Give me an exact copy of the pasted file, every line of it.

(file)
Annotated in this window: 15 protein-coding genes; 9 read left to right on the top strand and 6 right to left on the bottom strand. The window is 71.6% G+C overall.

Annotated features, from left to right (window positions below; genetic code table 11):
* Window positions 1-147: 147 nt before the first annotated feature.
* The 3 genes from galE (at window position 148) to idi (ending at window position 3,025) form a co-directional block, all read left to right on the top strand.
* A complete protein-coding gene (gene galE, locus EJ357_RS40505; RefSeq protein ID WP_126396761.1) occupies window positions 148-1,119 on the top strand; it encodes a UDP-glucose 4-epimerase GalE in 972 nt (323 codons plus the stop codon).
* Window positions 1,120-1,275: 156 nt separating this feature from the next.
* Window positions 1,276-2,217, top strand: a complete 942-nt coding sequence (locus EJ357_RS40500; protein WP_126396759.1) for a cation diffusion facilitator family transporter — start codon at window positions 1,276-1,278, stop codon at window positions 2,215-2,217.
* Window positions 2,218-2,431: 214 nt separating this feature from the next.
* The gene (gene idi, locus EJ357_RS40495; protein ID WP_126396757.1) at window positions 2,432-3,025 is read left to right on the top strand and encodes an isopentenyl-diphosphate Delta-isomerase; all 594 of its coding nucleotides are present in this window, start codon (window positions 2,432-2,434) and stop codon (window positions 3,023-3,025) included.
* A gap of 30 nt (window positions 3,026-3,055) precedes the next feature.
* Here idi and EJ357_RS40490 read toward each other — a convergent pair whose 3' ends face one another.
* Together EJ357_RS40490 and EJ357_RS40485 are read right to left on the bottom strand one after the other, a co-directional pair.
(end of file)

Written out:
Annotated in this window: 15 protein-coding genes; 9 read left to right on the top strand and 6 right to left on the bottom strand. The window is 71.6% G+C overall.

Annotated features, from left to right (window positions below; genetic code table 11):
* Window positions 1-147: 147 nt before the first annotated feature.
* The 3 genes from galE (at window position 148) to idi (ending at window position 3,025) form a co-directional block, all read left to right on the top strand.
* A complete protein-coding gene (gene galE, locus EJ357_RS40505; RefSeq protein ID WP_126396761.1) occupies window positions 148-1,119 on the top strand; it encodes a UDP-glucose 4-epimerase GalE in 972 nt (323 codons plus the stop codon).
* Window positions 1,120-1,275: 156 nt separating this feature from the next.
* Window positions 1,276-2,217, top strand: a complete 942-nt coding sequence (locus EJ357_RS40500; protein WP_126396759.1) for a cation diffusion facilitator family transporter — start codon at window positions 1,276-1,278, stop codon at window positions 2,215-2,217.
* Window positions 2,218-2,431: 214 nt separating this feature from the next.
* The gene (gene idi, locus EJ357_RS40495; protein ID WP_126396757.1) at window positions 2,432-3,025 is read left to right on the top strand and encodes an isopentenyl-diphosphate Delta-isomerase; all 594 of its coding nucleotides are present in this window, start codon (window positions 2,432-2,434) and stop codon (window positions 3,023-3,025) included.
* A gap of 30 nt (window positions 3,026-3,055) precedes the next feature.
* Here idi and EJ357_RS40490 read toward each other — a convergent pair whose 3' ends face one another.
* Together EJ357_RS40490 and EJ357_RS40485 are read right to left on the bottom strand one after the other, a co-directional pair.